The Extension Connection
Extension field specialists use scentometers, and their noses, to test for odor near a swine nursery.
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Last update: July 2003
A quarterly publication of Iowa State University Extension
Extension sniffs out solutions to air quality issues
For the past several years, neighbors of large hog operations
have voiced their concerns about livestock odors and their effects on
The general public doesnt differentiate between odors and
gases, but theres a significant difference, said Jeff Lorimor,
an Iowa State University associate professor and extension agricultural
engineer. Gases, specifically ammonia and hydrogen sulfide, do have
the potential to pose health concerns when present at high enough concentrations.
But odors can be a problem for neighbors as well as livestock producers,
so Iowa State includes work on odor control in its animal agriculture
and air quality program.
ISU researchers and Extension staff have been studying air quality, developing
models for siting livestock operations and searching for technologies
that can reduce the effects of both odors and gases on air quality near
livestock production facilities so they do not adversely affect their
Bryan Bunton, an environmental specialist with the Iowa Department of
Natural Resources (DNR), appreciates Iowa States work on this issue.
Theyre on top of things, he said. Iowa State has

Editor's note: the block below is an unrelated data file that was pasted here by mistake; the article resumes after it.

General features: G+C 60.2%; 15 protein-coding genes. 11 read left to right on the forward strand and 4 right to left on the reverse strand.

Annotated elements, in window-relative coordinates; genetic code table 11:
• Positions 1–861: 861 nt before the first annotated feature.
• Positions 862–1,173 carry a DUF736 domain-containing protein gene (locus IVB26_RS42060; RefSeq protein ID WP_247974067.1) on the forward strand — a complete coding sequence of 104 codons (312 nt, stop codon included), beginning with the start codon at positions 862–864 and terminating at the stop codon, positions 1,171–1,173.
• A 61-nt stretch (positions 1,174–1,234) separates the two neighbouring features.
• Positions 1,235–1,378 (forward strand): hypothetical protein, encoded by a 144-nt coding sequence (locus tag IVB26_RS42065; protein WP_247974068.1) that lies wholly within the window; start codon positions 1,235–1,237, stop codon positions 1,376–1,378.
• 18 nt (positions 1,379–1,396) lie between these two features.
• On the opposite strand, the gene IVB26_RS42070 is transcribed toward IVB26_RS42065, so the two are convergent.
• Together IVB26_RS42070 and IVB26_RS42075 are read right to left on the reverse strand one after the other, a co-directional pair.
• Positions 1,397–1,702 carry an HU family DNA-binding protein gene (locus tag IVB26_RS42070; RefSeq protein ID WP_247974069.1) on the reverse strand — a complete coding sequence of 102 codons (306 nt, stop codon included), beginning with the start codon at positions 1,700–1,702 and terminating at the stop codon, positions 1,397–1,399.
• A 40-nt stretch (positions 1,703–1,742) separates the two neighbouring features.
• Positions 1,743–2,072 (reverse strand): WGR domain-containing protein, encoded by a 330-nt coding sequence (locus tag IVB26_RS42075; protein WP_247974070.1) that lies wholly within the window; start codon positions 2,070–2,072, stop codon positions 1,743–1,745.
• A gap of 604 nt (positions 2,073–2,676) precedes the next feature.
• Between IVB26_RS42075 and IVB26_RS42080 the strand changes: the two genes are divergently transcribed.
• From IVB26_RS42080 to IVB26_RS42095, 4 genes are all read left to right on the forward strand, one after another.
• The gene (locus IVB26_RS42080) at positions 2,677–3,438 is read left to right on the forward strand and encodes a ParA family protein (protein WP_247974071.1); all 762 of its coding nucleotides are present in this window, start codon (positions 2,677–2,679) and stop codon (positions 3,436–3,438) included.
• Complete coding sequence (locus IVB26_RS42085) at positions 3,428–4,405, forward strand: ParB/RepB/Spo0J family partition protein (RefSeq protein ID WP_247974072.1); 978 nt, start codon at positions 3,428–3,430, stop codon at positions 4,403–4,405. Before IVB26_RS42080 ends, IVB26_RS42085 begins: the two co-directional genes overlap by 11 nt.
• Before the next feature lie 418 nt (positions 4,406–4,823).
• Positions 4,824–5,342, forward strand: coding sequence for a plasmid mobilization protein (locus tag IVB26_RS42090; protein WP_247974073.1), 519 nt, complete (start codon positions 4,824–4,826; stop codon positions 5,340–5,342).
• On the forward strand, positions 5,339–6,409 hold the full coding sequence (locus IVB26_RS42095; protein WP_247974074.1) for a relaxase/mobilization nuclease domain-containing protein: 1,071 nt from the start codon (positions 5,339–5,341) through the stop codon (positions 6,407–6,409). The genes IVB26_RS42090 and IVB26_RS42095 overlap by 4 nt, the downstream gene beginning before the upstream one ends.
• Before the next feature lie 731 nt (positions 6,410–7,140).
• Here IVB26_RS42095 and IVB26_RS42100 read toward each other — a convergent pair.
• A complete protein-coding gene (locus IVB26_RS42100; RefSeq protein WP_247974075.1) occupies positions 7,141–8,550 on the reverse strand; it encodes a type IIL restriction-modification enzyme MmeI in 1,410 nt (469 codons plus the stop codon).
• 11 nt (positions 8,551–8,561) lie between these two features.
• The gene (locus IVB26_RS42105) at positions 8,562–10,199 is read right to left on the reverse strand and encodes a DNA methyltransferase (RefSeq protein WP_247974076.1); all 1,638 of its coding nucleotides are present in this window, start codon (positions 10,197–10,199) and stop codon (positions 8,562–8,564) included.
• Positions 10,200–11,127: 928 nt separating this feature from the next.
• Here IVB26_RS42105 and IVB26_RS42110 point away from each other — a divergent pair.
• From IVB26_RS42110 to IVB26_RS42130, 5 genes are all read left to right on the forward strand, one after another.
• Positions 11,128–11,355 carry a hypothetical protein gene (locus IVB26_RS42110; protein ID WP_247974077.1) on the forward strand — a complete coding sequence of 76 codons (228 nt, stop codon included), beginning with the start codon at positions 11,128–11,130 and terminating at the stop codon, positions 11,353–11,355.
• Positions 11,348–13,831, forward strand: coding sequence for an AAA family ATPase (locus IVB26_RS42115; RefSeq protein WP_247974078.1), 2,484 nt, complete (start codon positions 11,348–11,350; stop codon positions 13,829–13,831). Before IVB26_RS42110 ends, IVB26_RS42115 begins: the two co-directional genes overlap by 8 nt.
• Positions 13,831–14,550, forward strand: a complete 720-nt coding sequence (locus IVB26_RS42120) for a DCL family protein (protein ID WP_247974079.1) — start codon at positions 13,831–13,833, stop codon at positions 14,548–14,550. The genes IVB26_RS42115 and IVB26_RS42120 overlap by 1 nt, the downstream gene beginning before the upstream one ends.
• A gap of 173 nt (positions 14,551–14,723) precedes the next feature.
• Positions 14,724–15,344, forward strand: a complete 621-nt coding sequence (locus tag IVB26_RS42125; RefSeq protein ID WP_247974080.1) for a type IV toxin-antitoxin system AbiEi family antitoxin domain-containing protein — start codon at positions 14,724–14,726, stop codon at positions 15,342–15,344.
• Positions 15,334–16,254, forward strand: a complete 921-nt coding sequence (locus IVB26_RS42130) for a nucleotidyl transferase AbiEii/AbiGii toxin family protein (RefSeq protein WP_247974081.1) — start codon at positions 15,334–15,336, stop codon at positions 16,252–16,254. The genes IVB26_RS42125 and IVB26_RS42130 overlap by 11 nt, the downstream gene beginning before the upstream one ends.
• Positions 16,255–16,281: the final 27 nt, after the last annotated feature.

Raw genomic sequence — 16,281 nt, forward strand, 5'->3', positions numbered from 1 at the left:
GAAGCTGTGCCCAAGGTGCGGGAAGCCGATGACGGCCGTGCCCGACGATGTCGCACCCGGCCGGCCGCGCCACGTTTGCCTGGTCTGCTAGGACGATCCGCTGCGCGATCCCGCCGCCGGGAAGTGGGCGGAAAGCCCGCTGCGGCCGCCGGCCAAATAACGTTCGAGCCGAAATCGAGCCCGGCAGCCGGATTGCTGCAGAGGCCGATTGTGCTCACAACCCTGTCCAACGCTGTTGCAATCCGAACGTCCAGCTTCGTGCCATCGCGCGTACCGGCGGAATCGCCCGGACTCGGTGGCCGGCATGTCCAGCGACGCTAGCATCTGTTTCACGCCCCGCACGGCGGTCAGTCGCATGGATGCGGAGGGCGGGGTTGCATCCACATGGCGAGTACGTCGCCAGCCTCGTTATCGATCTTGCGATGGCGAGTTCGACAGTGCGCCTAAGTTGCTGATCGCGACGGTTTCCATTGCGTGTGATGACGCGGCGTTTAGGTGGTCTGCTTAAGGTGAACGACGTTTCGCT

one of the top programs in air quality research.
One ISU Extension project involved a survey of the states pork
producers on their satisfaction with various technologies for controlling
odor from livestock manure, Lorimor said. More than 500 producers participated
in the 2002 survey, funded by the Iowa Pork Producers Association and
the Iowa Agriculture and Home Economics Experiment Station.
The purpose was to establish a benchmark for what people are doing,
Lorimor said. Seventy percent of producers are injecting manure
(into the soil). Soil injection clearly is a well-accepted and successful
odor control technique.
Seventy-seven percent of the producers were using deep pits
manure storage areas underneath their livestock facilities
and three fourths were satisfied with that technologys odor control,
Other technologies being used to successfully control odor included composting
dead swine, used by 50 percent of respondents, and windbreaks, used by
In addition, producers have used a variety of other technologies as methods
to minimize odors, such as bio- and plastic covers on their pits, aeration
and pit additives.
To learn more about air quality issues, check ISU Extensions Web site.